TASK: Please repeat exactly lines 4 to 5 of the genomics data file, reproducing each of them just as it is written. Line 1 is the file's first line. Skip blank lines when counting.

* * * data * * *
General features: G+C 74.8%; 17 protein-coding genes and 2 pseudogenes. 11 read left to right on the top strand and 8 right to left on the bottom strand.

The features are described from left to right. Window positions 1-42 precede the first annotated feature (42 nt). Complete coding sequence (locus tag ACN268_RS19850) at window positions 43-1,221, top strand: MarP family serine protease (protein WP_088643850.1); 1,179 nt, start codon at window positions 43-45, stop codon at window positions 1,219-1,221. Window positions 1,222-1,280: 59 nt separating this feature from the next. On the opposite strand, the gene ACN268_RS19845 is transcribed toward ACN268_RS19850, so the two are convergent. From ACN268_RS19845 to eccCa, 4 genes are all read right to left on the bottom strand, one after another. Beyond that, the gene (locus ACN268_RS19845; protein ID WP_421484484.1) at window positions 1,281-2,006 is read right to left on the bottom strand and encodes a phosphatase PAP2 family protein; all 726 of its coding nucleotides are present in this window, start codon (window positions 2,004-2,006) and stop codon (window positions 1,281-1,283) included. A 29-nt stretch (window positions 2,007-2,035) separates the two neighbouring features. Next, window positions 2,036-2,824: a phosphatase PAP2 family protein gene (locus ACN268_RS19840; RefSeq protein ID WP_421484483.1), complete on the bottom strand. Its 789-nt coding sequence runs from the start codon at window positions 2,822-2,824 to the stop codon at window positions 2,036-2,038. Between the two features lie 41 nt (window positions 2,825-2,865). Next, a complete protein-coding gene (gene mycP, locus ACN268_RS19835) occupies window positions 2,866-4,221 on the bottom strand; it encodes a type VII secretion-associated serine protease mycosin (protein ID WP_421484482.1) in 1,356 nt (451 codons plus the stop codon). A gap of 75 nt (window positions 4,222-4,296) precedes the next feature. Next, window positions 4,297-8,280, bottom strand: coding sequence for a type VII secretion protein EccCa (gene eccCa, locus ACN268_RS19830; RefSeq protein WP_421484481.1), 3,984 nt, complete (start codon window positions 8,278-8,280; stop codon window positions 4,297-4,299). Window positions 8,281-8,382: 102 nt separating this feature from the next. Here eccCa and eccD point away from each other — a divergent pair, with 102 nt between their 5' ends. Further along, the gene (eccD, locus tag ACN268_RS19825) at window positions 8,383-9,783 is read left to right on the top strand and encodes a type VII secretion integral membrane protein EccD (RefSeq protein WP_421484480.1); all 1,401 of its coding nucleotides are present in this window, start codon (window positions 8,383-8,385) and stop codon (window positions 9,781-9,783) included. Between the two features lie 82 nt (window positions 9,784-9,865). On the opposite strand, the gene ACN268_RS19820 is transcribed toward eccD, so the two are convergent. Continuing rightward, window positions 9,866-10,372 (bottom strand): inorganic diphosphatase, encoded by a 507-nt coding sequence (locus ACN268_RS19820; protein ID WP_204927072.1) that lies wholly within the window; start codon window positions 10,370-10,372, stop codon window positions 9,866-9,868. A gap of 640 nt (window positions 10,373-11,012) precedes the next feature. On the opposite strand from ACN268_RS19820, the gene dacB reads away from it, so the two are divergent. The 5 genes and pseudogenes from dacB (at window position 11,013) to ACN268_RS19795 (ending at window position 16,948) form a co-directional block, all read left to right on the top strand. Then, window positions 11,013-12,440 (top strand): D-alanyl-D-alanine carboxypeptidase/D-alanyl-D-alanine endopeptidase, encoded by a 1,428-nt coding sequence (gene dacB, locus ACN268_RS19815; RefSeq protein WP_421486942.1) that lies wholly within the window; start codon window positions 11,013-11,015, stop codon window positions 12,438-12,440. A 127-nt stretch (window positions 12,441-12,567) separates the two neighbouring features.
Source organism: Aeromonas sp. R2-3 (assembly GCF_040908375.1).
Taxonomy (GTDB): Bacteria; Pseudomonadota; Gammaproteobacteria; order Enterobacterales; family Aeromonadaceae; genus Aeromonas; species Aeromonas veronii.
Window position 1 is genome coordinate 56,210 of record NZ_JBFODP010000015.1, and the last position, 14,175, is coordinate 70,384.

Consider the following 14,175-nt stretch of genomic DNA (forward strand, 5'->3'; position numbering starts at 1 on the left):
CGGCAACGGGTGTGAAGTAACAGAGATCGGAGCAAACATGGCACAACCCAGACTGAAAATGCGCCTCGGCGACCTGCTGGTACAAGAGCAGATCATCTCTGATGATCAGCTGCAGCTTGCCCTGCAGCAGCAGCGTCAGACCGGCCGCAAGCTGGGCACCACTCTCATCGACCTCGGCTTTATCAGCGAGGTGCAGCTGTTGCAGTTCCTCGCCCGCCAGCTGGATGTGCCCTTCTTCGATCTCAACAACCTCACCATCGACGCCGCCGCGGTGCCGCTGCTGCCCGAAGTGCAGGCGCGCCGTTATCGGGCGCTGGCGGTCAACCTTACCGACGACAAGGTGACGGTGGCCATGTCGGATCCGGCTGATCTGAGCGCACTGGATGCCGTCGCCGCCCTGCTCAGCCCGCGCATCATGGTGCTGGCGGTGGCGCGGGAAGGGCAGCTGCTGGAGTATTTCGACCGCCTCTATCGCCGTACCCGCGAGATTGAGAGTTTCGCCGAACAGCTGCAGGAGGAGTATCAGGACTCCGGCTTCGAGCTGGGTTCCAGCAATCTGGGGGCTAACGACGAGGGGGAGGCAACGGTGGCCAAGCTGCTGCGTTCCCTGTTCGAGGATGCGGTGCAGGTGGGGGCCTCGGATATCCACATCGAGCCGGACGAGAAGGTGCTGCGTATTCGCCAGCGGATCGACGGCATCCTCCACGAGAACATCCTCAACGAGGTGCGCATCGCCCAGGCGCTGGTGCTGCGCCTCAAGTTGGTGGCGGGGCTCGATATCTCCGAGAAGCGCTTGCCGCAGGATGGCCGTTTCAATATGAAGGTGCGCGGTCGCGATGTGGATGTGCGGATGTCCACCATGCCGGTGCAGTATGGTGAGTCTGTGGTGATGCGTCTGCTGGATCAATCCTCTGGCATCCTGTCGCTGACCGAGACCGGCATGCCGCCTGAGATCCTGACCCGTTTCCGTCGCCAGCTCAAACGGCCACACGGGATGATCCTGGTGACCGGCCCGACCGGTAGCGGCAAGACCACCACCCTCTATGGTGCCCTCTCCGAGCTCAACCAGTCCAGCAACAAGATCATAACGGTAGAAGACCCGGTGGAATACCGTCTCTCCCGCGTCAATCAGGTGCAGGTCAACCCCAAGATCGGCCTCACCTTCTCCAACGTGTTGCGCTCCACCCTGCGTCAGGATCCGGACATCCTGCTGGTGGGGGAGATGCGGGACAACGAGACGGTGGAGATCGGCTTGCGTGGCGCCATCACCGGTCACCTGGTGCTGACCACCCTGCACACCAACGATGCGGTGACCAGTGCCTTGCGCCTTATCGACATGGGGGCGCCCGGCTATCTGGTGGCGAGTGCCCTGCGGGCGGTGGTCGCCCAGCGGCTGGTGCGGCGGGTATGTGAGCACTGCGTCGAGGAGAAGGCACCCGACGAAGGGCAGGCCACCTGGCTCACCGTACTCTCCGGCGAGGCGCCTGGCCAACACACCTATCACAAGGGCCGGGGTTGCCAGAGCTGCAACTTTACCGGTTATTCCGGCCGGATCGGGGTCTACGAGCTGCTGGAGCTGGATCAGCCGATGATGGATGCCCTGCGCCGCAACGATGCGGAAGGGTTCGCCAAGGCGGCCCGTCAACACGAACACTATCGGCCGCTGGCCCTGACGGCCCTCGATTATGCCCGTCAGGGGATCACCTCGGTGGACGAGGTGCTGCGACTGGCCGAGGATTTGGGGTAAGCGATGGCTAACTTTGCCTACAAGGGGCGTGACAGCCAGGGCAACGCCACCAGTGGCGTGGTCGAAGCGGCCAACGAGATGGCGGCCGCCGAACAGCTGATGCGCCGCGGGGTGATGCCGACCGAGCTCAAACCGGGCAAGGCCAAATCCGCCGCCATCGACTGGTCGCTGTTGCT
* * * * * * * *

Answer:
Taxonomy (GTDB): Bacteria; Pseudomonadota; Gammaproteobacteria; order Enterobacterales; family Aeromonadaceae; genus Aeromonas; species Aeromonas veronii.
Window position 1 is genome coordinate 56,210 of record NZ_JBFODP010000015.1, and the last position, 14,175, is coordinate 70,384.